In 1981, a motorcycle accident left Toronto native Kent Cochrane with severe brain damage and dramatically impaired episodic memory. Following the accident, Cochrane could no longer remember events from his past. Nor could he predict specific events that might happen in the future.
When neuroscientist Endel Tulving, PhD, asked him to describe what he would do tomorrow, Cochrane could not answer and described his state of mind as "blank."
Psychologists and neuroscientists came to know Cochrane, who passed away earlier this year, simply as "KC." Many scientists have described KC as "stuck in time," or trapped in a permanent present.
It has generally been assumed that people with episodic amnesia experience time much differently than those with more typical memory function.
However, a recent paper in Neuropsychologia co-authored by Carl F. Craver, PhD, professor of philosophy and of philosophy-neuroscience-psychology, both in Arts & Sciences at Washington University in St. Louis, disputes this type of claim.
"It's our whole way of thinking about these people that we wanted to bring under pressure," Craver said. "There are sets of claims that sound empirical, like 'These people are stuck in time.' But if you ask, 'Have you actually tested what they know about time?' the answer is no."
Time and consciousness
A series of experiments convinced Craver and his co-authors that although KC could not remember specific past experiences, he did in fact have an understanding of time and an appreciation of its significance to his life.
Interviews with KC by Craver and his colleagues revealed that KC retained much of what psychologists refer to as "temporal consciousness." KC could order significant events from his life on a timeline, and he seemed to have complete mastery of central temporal concepts.
For example, KC understood that events in the past have already happened, that they influence the future, and that once they happen, they cannot be changed.
He also knew that events in the future don't remain in the future, but eventually become present. Even more interestingly, KC's understanding of time influenced his decision-making.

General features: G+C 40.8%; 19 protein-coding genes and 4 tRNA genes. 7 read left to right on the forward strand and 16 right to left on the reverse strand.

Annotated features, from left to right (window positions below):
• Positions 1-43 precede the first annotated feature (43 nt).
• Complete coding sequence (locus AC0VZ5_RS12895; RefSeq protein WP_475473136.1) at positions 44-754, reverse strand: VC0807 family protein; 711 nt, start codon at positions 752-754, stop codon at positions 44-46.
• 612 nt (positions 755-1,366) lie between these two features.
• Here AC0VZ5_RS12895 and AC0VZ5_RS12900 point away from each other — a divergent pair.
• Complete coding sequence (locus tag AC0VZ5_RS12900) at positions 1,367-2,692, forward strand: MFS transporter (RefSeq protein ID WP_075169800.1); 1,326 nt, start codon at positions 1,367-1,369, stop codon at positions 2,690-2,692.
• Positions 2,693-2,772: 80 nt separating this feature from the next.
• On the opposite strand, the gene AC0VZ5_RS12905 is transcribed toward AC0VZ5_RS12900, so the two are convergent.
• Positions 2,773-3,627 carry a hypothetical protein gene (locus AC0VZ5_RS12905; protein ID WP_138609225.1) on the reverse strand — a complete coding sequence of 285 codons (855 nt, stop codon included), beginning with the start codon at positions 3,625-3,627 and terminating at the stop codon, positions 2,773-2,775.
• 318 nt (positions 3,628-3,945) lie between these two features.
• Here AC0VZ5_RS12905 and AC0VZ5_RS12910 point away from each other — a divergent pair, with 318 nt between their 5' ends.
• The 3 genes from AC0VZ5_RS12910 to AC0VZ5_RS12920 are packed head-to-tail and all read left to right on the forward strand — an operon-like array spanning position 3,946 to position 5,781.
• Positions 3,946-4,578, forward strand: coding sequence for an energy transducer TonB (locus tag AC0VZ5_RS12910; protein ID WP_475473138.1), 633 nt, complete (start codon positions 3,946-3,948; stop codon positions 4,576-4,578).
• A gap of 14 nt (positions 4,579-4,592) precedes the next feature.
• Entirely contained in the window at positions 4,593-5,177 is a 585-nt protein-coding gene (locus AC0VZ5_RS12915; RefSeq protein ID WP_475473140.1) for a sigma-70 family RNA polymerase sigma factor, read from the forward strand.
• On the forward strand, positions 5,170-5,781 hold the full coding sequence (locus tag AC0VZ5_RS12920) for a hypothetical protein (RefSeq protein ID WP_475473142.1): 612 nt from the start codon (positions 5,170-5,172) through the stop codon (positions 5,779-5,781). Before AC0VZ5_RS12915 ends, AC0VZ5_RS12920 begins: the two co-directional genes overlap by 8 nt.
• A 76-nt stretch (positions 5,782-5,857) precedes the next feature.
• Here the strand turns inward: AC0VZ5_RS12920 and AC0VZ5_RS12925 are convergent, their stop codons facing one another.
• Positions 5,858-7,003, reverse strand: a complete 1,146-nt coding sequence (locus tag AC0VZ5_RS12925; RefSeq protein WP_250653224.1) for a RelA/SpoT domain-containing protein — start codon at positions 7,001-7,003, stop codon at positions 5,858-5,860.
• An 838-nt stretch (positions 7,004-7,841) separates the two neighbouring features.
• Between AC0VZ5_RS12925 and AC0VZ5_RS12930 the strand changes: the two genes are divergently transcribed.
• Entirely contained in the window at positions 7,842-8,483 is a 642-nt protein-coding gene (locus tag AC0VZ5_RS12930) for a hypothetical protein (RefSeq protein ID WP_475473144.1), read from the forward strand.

If KC truly had no understanding of time, Craver argues, then he and others with his type of amnesia would act as if only the present mattered. Without understanding that present actions have future consequences or rewards, KC would have based his actions only upon immediate outcomes. However, this was not the case.
On a personality test, KC scored as low as possible on measures of hedonism, or the tendency to be a self-indulgent pleasure-seeker.
In systematic tests of his decision-making, carried out with WUSTL's Len Green, PhD, professor of psychology, and Joel Myerson, PhD, research professor of psychology, and researchers at York University in Toronto, KC also showed that he was willing to trade a smaller, sooner reward for a larger, later reward.
In other words, KC's inability to remember past events did not affect his ability to appreciate the value of future rewards.
'Questions are now wide open'
KC's case reveals how much is left to discover about memory and how it relates to human understanding of time.
"If you think about memory long enough it starts to sound magical," Craver said. "How is it that we can replay these events from our lives? And what's going on in our brains that allows us to re-experience these events from our past?"
Craver hopes that this article—the last to be published about KC during his lifetime—brings these types of questions to the forefront.
"These findings open up a whole new set of questions about people with amnesia," Craver said. "Things that we previously thought were closed questions are now wide open."
The study, "Individuals with episodic amnesia are not stuck in time," was co-authored with York University's Donna Kwan and R. Shayna Rosenbaum, PhD; and Chloe Steindam, a former undergraduate student of Craver's who graduated from WUSTL in 2013. The article appeared in Neuropsychologia on March 26, 2014.
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